It has created a computer algorithm that can model and catalog all molecules lightweight, carbon-based, it would be feasible to create chemicals in the laboratory. This universe of small molecules covers a number of chemical structures that is written with a “1″ followed by 60 zeros. Many of the problems of humanity have their molecular solutions in this chemical universe from the cure of a disease to a new material to capture sunlight more effectively than has been achieved so far.
Since this chemical universe has an astronomical size, as scientists seek new molecular solutions, do not know what “direction” looks.
To provide researchers in synthetic chemistry aid in your search molecular, the team of David Beratan, Weitao Yang, Aaron Virshup and Julia Contreras-Garcia, of Duke University in Durham, North Carolina, and Peter Wipf at the University of Pittsburgh, both institutions in the United States, designed a new computer algorithm to map the universe of small molecules. Read the rest of this entry »
Using light, a team of researchers have manipulated the quantum state of an atom-sized defect (specifically a nitrogen-vacancy center) in a diamond structure. The method not only allows more unified than provided by conventional processes, but is more versatile and opens the possibility of exploring new solid-state quantum systems.
Unlike what is done in conventional electronics, the physical equipment and electronic engineer David Awschalom, director of the Center for Spintronics and Quantum Computation, University of California at Santa Barbara, developed an all-optical system for controlling semiconductor single quantum bits, using pulses of light. Read the rest of this entry »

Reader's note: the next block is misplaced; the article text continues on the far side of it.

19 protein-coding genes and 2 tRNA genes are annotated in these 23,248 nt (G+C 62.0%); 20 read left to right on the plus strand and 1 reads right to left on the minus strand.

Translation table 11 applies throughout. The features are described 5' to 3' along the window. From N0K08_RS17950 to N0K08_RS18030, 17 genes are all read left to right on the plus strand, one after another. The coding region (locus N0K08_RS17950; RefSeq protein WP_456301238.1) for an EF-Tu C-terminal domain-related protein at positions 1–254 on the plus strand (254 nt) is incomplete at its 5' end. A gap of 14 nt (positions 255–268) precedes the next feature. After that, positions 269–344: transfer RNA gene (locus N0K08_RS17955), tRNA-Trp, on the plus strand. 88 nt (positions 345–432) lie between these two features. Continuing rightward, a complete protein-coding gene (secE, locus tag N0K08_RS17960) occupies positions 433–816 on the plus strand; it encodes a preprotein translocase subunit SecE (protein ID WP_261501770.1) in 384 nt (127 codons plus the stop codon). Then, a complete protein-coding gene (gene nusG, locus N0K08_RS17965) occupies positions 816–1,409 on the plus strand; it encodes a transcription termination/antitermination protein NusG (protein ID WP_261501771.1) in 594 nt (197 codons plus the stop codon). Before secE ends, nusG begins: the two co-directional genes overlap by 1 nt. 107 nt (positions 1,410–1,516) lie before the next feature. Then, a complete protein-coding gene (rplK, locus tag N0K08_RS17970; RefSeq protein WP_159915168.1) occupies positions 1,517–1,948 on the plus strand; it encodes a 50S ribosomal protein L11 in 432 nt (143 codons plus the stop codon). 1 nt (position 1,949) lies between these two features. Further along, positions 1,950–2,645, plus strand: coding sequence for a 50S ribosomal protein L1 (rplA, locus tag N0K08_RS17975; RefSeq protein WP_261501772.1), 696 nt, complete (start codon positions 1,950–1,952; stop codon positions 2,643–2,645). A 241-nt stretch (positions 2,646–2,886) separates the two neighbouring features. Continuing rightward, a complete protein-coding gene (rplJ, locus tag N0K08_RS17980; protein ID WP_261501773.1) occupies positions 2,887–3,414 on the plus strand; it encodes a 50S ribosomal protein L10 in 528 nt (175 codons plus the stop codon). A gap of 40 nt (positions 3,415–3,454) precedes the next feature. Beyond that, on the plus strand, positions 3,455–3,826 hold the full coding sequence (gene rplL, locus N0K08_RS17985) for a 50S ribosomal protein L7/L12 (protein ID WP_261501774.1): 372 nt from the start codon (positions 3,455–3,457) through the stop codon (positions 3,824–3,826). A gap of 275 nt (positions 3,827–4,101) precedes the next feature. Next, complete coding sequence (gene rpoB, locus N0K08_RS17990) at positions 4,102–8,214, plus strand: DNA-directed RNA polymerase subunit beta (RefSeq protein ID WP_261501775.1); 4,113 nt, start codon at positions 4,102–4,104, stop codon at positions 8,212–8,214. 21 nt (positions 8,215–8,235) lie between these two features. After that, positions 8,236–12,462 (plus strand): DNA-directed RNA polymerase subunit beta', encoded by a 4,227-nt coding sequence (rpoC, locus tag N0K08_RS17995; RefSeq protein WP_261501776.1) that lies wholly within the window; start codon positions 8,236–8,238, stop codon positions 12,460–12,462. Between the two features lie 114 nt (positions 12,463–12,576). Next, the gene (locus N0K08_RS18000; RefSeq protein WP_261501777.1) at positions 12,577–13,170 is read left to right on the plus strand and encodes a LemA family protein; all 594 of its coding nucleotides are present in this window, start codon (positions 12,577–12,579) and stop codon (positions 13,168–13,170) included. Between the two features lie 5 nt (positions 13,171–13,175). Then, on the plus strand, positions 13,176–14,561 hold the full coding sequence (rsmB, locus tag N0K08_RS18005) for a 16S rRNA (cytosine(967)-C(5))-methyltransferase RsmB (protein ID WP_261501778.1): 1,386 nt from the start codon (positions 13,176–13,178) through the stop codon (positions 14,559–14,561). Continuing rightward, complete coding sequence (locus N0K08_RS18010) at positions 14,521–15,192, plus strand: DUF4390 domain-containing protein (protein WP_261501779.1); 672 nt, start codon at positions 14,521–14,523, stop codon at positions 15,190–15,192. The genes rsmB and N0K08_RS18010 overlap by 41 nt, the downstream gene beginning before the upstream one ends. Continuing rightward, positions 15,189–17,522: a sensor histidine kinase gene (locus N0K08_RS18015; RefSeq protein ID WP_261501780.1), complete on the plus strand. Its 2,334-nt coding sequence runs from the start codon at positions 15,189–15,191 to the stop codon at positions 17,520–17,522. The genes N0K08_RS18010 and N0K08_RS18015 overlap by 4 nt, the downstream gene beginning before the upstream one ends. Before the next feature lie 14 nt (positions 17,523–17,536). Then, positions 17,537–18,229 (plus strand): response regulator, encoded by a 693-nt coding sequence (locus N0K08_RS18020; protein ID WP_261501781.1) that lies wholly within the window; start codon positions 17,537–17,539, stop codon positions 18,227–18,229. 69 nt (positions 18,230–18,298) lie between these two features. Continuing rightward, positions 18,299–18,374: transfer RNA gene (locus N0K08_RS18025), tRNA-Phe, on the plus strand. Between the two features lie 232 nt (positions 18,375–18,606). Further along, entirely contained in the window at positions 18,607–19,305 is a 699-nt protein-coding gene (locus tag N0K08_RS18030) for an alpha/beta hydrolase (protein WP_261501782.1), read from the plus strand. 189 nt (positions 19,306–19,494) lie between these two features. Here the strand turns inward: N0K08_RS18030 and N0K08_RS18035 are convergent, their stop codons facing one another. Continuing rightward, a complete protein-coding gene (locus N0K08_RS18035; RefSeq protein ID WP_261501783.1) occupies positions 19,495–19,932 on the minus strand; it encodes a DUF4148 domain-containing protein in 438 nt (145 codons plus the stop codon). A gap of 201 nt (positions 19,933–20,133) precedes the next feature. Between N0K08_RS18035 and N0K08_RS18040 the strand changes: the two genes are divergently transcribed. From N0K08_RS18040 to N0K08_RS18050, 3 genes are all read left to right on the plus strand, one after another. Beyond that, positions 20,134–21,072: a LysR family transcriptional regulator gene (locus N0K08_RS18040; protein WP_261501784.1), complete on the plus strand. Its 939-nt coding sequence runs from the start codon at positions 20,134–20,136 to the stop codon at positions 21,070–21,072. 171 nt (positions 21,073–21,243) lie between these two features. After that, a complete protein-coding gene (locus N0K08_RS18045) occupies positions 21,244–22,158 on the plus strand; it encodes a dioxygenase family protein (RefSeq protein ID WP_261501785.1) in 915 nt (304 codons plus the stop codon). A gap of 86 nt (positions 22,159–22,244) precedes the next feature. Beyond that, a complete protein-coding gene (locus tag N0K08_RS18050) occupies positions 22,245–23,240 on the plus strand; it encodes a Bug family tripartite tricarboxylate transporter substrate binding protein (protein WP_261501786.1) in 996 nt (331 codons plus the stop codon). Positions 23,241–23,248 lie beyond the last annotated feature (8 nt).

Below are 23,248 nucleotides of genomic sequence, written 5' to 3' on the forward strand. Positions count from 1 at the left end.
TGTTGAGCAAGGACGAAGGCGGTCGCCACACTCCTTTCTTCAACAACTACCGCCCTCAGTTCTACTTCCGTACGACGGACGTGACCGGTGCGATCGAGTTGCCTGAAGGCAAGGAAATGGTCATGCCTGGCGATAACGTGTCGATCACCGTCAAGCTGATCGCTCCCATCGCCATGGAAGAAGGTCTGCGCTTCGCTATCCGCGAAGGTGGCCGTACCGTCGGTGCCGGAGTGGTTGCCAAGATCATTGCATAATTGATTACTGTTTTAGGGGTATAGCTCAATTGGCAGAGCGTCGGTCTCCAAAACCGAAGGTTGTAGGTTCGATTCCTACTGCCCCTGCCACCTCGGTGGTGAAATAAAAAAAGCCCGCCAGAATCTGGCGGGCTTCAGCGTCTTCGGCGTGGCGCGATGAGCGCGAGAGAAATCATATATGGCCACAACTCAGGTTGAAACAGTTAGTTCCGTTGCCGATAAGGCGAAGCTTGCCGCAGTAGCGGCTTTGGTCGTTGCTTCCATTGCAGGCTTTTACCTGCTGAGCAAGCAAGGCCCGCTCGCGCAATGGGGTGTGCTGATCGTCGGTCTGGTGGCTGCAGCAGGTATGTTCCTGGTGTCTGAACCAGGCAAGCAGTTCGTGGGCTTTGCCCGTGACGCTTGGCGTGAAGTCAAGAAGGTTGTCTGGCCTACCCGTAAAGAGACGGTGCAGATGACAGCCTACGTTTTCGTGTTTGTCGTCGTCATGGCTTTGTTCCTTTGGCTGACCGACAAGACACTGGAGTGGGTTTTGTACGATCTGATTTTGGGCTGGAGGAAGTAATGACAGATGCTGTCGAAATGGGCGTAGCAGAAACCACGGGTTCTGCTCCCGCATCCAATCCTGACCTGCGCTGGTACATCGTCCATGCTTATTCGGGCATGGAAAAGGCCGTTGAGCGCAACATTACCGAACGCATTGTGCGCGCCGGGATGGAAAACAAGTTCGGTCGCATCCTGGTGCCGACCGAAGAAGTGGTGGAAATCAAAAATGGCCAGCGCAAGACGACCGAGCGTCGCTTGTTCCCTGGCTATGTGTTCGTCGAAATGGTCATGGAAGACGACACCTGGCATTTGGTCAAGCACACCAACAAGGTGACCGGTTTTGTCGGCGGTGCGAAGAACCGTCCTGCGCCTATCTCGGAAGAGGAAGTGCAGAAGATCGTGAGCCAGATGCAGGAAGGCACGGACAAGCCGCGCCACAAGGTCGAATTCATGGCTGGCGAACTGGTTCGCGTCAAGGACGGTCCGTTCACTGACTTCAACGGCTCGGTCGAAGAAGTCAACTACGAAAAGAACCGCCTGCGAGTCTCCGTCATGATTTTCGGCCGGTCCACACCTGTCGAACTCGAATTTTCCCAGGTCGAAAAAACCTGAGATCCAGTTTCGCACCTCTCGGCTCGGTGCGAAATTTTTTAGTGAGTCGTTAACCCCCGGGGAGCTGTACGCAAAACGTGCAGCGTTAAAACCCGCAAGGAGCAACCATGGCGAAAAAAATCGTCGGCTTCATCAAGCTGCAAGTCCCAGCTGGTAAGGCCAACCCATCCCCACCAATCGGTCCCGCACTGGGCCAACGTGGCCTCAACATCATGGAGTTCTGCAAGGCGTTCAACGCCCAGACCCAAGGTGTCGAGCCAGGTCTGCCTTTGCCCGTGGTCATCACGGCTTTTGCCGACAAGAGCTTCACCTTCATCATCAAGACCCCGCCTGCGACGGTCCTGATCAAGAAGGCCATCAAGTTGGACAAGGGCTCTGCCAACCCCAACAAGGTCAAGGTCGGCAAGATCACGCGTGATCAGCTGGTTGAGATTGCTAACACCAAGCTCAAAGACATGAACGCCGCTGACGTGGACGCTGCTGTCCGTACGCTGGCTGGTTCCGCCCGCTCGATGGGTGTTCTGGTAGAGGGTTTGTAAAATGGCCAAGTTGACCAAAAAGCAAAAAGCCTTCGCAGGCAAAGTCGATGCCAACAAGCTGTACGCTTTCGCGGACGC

A contact lens fall on the floor of the bathroom, a hamster that has escaped into the yard, a car key drop in gravel ground: how the brain goes to work when we need maximum attention possible visual to find small things in a very little of that stand? It is a kind of search for the most extreme and famous example is to find the needle in a haystack.
New research shows that when we embarked on a search of this kind, several visual and non-visual regions of the brain are put to work at full capacity to locate a person, animal or thing.
Our brain is configured to devote considerable resources to this type of search. That means that if we are looking for a child lost in a crowd, areas of the brain that normally are dedicated to recognize other objects, such as animals, or even the areas that govern abstract thinking, temporarily leave their usual functions and bind to the search party. Thus, the brain goes with remarkable speed to searching, very attentive to a child, in the case of the example, and redirects resources to this task that normally used for other mental tasks. Read the rest of this entry »
In a fight between fish of the same species, the largest contender is not always wins. This has been proven in new research on the importance for survival have personality traits like courage resulted in a more aggressive and less likely to surrender to an opponent that is initially higher.